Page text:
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Making Leaders Successul Every Day
March 1, 2011
Uderstadig The ItricateDigita Behaiors O YougCosumers
by Jacqueie Adersoor Market Research Proessioas
© 2011 Forrester Research, Inc. All rights reserved. Forrester, Forrester Wave, RoleView, Technographics, TechRankings, and Total Economic Impact are trademarks o Forrester Research, Inc. All other trademarks are the property o their respective owners. Reproduction or sharing o thiscontent in any orm without prior written permission is strictly prohibited. To purchase reprints o this document, please email clientsupport@orrester.com. For additional reproduction and usage inormation, see Forrester’s Citation Policy located at www.orrester.com. Inormation isbased on best available resources. Opinions refect judgment at the time and are subject to change.
For Market Research Proessioas
Young consumers are now connected to media almost at all times — which would rationally lead you tothink that the more places they are connected, the more ways there are (and the easier it is) to interactwith them. Tis is where market researchers need to step in and push their companies to dig deeperthan just measuring the time spent on a media channel. Tey need to truly understand these consumers’core motivations or using it. It comes as no surprise that almost hal o 12- to 17-year-olds are onlinemultiple times a day, the most o any age bracket. But while they’re spending more o their time online,only 6% want to be riends with a brand on Facebook — hal the number o 18- to 24-year-olds whodo. For market researchers, this means that they’re going to need a much better understanding o whatyoung consumers are sharing on these networks — and who they engage with — in order to uncovermore inuential opportunities or their brands to connect with them.
Looi Ol A Oli Acii Daa Ca BMisladi
Youg Cosumers Hae Grow UpAccustomed To Beig Coected At A TimesHigh Oie Actiity Does not Trasate ToHigh Iteractio With Brads
Ucori Bhaiors Will Hl Fid MorIfuial OoruiisSulmal Marial
We used data rom the north America Techographics® Youth Oie Surey, Q3 2010(US) i the creatio o this report.
Rlad Rsarch Docums
March 1, 2011
Uderstadig The Itricate Digita Behaiors O Youg Cosumers
Report: How To Reach Youg Cosumers
b Jacquli Adrso
with Reieke Reitsma ad Erica Sorese
©2011, Forrester Research, Ic. Reproductio ProhibitedMarch 1, 2011
Uderstadig The Itricate Digita Behaiors O Youg Cosumers 
For Market Research Proessioas
LOOkIng OnLy At OnLIne ACtIvIty DAtA CAn Be MISLeADIng
Its common knowledge that young consumers set the bar when it comes to online activities, butexamining the adoption o online activities among young consumers alone leaves a gaping holein truly understanding this unique and valuable target market. Market researchers have theresponsibility to present internal stakeholders with a complete view o these consumers to help themcontinuously adjust how their brands should be interacting with them.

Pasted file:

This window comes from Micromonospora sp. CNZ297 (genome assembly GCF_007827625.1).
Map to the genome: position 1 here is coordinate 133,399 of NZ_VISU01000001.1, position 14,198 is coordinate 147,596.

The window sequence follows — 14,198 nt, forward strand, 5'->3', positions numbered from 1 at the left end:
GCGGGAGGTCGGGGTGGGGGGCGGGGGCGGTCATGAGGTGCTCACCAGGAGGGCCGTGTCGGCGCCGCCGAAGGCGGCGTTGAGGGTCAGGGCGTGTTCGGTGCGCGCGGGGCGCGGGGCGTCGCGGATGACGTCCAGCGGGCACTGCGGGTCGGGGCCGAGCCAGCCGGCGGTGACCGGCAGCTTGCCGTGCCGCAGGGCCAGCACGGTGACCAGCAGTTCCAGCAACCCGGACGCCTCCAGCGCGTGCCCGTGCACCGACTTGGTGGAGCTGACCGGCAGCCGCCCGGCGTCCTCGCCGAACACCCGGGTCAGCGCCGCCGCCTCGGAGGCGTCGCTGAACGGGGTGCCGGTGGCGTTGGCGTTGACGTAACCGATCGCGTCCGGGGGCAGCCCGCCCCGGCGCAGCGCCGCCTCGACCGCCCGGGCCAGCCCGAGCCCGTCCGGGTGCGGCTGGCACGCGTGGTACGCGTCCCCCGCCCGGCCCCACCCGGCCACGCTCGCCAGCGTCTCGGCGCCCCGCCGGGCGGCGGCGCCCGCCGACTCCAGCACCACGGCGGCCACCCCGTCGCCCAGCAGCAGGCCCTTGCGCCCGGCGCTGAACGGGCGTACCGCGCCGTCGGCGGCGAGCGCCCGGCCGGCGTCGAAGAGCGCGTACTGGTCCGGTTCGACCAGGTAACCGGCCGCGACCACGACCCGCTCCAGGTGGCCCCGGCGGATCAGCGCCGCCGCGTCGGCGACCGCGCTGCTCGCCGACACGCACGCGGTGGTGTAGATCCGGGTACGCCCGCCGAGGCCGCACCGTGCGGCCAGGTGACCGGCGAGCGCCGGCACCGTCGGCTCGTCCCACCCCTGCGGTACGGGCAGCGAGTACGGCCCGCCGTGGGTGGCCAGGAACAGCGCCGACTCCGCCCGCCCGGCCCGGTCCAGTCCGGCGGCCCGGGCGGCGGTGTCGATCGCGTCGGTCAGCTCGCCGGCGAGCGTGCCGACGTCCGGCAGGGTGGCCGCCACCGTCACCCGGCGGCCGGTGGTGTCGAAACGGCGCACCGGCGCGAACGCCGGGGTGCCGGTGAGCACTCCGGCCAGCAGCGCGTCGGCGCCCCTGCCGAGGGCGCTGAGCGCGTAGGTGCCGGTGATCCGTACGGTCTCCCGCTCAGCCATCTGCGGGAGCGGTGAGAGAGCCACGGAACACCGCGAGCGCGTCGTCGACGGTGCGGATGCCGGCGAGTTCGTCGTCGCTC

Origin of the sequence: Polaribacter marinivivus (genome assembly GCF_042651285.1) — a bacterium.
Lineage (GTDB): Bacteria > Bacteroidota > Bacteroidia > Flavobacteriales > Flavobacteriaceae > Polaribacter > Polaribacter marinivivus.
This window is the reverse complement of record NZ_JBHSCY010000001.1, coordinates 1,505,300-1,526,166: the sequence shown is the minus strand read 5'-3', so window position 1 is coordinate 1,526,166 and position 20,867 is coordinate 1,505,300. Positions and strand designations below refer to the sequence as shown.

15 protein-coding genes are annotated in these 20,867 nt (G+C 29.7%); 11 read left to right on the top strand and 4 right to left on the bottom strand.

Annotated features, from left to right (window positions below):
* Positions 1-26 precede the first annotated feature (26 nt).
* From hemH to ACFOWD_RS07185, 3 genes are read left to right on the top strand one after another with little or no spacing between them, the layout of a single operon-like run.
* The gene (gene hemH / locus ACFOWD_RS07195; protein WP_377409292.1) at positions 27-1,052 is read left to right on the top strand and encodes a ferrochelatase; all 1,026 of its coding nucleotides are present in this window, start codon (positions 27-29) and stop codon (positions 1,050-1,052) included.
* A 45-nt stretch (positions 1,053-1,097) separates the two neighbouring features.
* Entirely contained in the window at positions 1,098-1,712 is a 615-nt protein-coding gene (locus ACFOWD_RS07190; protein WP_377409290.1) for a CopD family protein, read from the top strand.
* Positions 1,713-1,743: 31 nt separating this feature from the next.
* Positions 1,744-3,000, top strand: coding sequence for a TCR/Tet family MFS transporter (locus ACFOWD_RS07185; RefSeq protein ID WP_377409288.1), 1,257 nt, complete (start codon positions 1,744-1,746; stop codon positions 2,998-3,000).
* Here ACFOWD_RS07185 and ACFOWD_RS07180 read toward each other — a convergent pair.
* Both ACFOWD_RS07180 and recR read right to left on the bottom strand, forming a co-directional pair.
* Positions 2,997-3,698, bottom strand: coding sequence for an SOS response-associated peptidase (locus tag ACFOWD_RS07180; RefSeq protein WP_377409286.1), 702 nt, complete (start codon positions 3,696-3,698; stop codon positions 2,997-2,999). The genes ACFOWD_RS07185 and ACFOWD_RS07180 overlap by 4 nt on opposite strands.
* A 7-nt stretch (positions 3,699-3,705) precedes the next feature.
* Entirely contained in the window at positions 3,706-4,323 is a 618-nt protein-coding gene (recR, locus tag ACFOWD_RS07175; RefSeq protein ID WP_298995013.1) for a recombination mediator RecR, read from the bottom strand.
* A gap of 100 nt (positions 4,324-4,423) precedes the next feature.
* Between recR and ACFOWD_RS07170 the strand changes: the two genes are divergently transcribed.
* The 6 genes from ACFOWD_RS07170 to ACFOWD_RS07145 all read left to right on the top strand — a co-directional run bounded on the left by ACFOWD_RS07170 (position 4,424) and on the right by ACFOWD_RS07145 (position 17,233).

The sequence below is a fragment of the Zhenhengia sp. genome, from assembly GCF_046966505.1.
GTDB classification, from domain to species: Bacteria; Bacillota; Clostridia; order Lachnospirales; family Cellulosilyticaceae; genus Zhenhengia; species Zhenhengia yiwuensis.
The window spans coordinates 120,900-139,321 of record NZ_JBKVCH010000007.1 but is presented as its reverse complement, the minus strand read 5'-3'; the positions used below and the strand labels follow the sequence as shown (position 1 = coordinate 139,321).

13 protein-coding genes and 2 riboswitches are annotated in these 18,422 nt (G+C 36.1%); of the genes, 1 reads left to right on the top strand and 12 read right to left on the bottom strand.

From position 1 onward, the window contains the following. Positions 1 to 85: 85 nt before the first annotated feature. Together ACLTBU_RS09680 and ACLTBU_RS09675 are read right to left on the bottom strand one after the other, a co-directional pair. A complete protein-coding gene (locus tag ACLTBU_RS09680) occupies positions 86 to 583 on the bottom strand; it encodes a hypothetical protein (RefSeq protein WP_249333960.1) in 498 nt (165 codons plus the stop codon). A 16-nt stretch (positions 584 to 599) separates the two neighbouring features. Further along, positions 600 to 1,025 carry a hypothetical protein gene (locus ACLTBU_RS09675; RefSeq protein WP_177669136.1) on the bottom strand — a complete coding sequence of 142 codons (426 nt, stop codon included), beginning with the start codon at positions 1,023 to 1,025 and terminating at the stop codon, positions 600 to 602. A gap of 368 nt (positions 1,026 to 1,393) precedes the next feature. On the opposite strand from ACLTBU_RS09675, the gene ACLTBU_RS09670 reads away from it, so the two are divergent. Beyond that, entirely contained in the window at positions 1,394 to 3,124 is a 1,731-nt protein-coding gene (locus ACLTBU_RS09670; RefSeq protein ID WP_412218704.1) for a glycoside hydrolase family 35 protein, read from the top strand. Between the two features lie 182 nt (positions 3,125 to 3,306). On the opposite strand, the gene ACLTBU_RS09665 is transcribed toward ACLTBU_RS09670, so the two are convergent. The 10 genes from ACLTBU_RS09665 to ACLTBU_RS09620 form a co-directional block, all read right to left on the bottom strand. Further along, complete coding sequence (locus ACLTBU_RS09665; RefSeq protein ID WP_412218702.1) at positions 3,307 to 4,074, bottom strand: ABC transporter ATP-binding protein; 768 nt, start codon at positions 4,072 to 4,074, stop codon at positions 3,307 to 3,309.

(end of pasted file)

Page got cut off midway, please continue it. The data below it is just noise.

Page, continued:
you Cosumrs Ha grow U Accusomd to Bi Cocd A All tims
While Younger Boomers still can remember the introduction o the mobile phone, 12- to 17-year-olds will never know what it means to be unreachable. Constant access to the Internet at home,school, or on their mobile results in very specic behaviors and attitudes among members o thistarget population. Looking at the data rom Forrester’s North American echnographics® YouthOnline Survey, Q3 2010 (US), it is easy to see that this segment is highly involved in online activities.We see that 12- to 17-year-olds are:
Used to having the Internet on all the time.
Consumers ages 12 to 17 live on the Internet.While 32% go on the Internet about once a day, almost hal go online several times a day — up7% rom just last year (see Figure 1). Tey’re going online at school, at home, and in the library,and when they’re not at a location with a computer, they’re on their mobile phones. Almost hal o young consumers have access to the Internet on their phones, and about one-third o thosewith Internet access browse the Internet daily. Services like ChaCha, an SMS-based service thatanswers questions, ound a strong niche trying to make up or the “unortunate” other hal whodo not have Internet access on their phones but still want access to inormation at any time.
Active on social sites but less likely to create content.
Only 32% o 12- to 17-year-olds areCreators — a large drop rom the 50% o 18- to 24-year-olds who are classied as part o thisgroup.
Tese younger consumers, on the other hand, are more likely than any age group tobe Conversationalists (67%). Tis means that while they are not heavy bloggers, they do shareupdates on sites such as Facebook and witter very regularly. Why are they less likely to blog,create videos, or upload writing? First, they still live in a very small world where they meetmost o their contacts regularly in real-lie — their updates serve another purpose. Second,these media are not conducive to the compulsive nature o young consumers who just wantto share inormation quickly. Te short-orm o the updates allows users to stay connectedmore requently, without having to put in the thoughts, opinions, or commitment required o alengthy blog post.

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